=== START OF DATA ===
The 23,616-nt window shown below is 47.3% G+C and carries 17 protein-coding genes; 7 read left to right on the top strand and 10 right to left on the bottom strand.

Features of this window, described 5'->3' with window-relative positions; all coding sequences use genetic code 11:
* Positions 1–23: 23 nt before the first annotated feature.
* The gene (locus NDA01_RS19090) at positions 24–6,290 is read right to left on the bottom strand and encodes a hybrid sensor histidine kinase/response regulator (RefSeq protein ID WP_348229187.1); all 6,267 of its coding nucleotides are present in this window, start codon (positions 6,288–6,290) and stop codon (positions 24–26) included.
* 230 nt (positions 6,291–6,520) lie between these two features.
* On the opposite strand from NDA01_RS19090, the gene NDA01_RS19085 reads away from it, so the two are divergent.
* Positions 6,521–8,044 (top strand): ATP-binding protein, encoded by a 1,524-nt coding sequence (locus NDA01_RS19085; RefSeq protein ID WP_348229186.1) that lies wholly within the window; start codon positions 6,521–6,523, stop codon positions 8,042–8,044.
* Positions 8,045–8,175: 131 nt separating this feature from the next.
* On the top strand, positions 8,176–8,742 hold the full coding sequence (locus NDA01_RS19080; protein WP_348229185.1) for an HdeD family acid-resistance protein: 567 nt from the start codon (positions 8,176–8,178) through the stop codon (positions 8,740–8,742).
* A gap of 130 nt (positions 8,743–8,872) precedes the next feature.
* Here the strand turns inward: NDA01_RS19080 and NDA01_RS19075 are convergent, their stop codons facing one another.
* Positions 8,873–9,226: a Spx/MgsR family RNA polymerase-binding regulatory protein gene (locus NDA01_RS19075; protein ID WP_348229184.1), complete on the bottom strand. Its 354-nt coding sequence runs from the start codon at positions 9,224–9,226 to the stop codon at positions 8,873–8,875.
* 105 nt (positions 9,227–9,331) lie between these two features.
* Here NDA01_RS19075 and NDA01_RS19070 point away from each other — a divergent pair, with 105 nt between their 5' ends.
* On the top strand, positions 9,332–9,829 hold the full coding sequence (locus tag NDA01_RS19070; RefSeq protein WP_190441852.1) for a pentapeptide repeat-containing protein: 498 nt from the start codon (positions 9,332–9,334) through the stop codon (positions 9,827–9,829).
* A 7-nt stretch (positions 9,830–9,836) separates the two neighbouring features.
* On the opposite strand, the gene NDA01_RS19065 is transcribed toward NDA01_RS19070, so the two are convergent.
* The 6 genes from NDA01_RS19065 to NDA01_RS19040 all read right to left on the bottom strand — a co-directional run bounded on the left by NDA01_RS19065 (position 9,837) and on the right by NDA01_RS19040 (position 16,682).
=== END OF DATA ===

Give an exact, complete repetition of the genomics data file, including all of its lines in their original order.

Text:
The 23,616-nt window shown below is 47.3% G+C and carries 17 protein-coding genes; 7 read left to right on the top strand and 10 right to left on the bottom strand.

Features of this window, described 5'->3' with window-relative positions; all coding sequences use genetic code 11:
* Positions 1–23: 23 nt before the first annotated feature.
* The gene (locus NDA01_RS19090) at positions 24–6,290 is read right to left on the bottom strand and encodes a hybrid sensor histidine kinase/response regulator (RefSeq protein ID WP_348229187.1); all 6,267 of its coding nucleotides are present in this window, start codon (positions 6,288–6,290) and stop codon (positions 24–26) included.
* 230 nt (positions 6,291–6,520) lie between these two features.
* On the opposite strand from NDA01_RS19090, the gene NDA01_RS19085 reads away from it, so the two are divergent.
* Positions 6,521–8,044 (top strand): ATP-binding protein, encoded by a 1,524-nt coding sequence (locus NDA01_RS19085; RefSeq protein ID WP_348229186.1) that lies wholly within the window; start codon positions 6,521–6,523, stop codon positions 8,042–8,044.
* Positions 8,045–8,175: 131 nt separating this feature from the next.
* On the top strand, positions 8,176–8,742 hold the full coding sequence (locus NDA01_RS19080; protein WP_348229185.1) for an HdeD family acid-resistance protein: 567 nt from the start codon (positions 8,176–8,178) through the stop codon (positions 8,740–8,742).
* A gap of 130 nt (positions 8,743–8,872) precedes the next feature.
* Here the strand turns inward: NDA01_RS19080 and NDA01_RS19075 are convergent, their stop codons facing one another.
* Positions 8,873–9,226: a Spx/MgsR family RNA polymerase-binding regulatory protein gene (locus NDA01_RS19075; protein ID WP_348229184.1), complete on the bottom strand. Its 354-nt coding sequence runs from the start codon at positions 9,224–9,226 to the stop codon at positions 8,873–8,875.
* 105 nt (positions 9,227–9,331) lie between these two features.
* Here NDA01_RS19075 and NDA01_RS19070 point away from each other — a divergent pair, with 105 nt between their 5' ends.
* On the top strand, positions 9,332–9,829 hold the full coding sequence (locus tag NDA01_RS19070; RefSeq protein WP_190441852.1) for a pentapeptide repeat-containing protein: 498 nt from the start codon (positions 9,332–9,334) through the stop codon (positions 9,827–9,829).
* A 7-nt stretch (positions 9,830–9,836) separates the two neighbouring features.
* On the opposite strand, the gene NDA01_RS19065 is transcribed toward NDA01_RS19070, so the two are convergent.
* The 6 genes from NDA01_RS19065 to NDA01_RS19040 all read right to left on the bottom strand — a co-directional run bounded on the left by NDA01_RS19065 (position 9,837) and on the right by NDA01_RS19040 (position 16,682).